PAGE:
Coal was costly to buy even directly from the mines, culm balls were a much cheaper homemade fuel commonly used in the Slieveardagh area. Culm Balls were the primary fuel for most household fires used both for heating the dwelling and for cooking on and over, see ‘The Miners Kitchen’. The culm balls burned hot and the small deep fire grates were designed so there was a deep layer of slow burning fuel. The fire could be raked down in the morning, and rekindled by adding more culm balls.
When miners extracted the coal it was sent to the surface. Before it was sold it was cleaned of muck and stone and graded or sorted by size. The biggest pieces of coal were known as Nuts, then Beans, smaller again Peas, then Grains, and finally Duff or Culm.
Duff is not an Anglicised version of dubh (black) as it was being used in Colliery reports in England. The Oxford dictionary states that duff is 'Coal in the form of small particles and dust: small coal, slack. Also duff coal'.
Two references to Duff from the time of the working mines are:
Duff or Culm could be sourced from the collieries, or collected from the streams and river banks where it was washed out from the mine workings. Where the coal seams were close to the surface culm was also was a product of the much smaller Bell Pit or Basset Mines. There were basset mines; usually family enterprises across the Slieveardagh coalfield, much of what they mined was used in their own households or sold locally.
The duff or culm was mixed with Yellow Clay and water to make Culm Balls. Yellow Clay is also found across the area, and worked as a binding agent to make the coal dust into a lump of fuel that would easily burn on an open fire. If a farmer had yellow clay on his land he would often allow other families to bring a cart of good clay to his land in exchange it for a cart load of the sticky yellow clay.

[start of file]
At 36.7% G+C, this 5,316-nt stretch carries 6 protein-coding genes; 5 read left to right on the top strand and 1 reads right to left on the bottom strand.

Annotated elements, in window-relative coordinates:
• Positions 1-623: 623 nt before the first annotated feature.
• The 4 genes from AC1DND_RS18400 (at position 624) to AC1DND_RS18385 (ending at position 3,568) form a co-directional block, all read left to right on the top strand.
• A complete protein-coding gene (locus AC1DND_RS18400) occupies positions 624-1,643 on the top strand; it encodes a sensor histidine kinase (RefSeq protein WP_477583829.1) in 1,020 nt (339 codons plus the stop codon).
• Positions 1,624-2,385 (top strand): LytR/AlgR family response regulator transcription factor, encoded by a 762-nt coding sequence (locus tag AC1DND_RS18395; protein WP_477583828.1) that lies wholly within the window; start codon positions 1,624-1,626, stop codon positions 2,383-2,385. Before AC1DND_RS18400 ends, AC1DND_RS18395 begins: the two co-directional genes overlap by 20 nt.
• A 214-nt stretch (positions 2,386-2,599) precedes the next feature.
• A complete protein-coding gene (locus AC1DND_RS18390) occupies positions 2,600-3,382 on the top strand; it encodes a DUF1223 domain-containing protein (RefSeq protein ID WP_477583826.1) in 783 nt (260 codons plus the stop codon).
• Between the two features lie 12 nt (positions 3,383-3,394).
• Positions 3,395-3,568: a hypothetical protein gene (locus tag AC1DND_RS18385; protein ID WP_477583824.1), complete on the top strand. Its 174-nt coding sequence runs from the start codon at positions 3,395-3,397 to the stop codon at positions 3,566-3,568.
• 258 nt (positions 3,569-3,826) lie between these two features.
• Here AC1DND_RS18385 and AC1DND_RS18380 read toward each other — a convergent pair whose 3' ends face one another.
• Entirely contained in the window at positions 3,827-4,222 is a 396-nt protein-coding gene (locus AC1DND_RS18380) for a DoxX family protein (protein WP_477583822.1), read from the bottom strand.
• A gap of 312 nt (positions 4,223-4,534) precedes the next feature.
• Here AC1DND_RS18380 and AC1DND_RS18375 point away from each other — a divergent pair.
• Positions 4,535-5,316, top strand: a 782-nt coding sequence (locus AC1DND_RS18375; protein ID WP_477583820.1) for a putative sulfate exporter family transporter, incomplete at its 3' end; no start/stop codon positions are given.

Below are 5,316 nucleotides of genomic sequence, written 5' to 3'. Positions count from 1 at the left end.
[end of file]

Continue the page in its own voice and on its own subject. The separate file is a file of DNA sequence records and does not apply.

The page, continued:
Culm ball were usually made during the summer by hand or using a culm ball shooter. Annually whole families including the children who generally remember enjoying the activity made the fuel for their own use treading the mix, making the balls and drying them to store for the winter. If a horse was available a large quantity of culm and clay could be prepared by walking the horse on the mix.
Unlike the mines in England where women often worked on grading and sorting the coal no women worked with coal at the mines in Slieveardagh. However many woman worked hard converting the culm and yellow clay into Culm Balls each summer for use during the next year. They would make them for their own use, and also work for other people. Presentation Convent in Ballingarry used Culm Balls as their main fuel and annually a large group of local women spent two full weeks making culm balls for the next year. Local landowners and big farmers also employed groups of women making culm balls.
From Culm, Clay and water to Fuel: 'Dancing the Culm'
The Miners Kitchen installation Heritage Week 2018 was a community project organised by the Slieveardagh Mining Interest Group at The Old School, The Commons. This group project was designed and built round a replica grate of the type used for burning culm balls, made by ex-mine worker Paddy O’Connell. Local artists, carpenters, and homemakers designed and constructed the basic kitchen hearth walls and dressers. Then a callout was made to the greater community to loan furniture and objects that would have been found in a miner’s kitchen up until the 1960’s. Many interesting family heirlooms were included in the installation for the duration of Heritage Week.
One of the weeks popular activities were the culm ball making demonstrations where anyone could try their hand at using a culm ball shooter. Culm balls made during the week can be seen to the right of the grate dried and ready for use.
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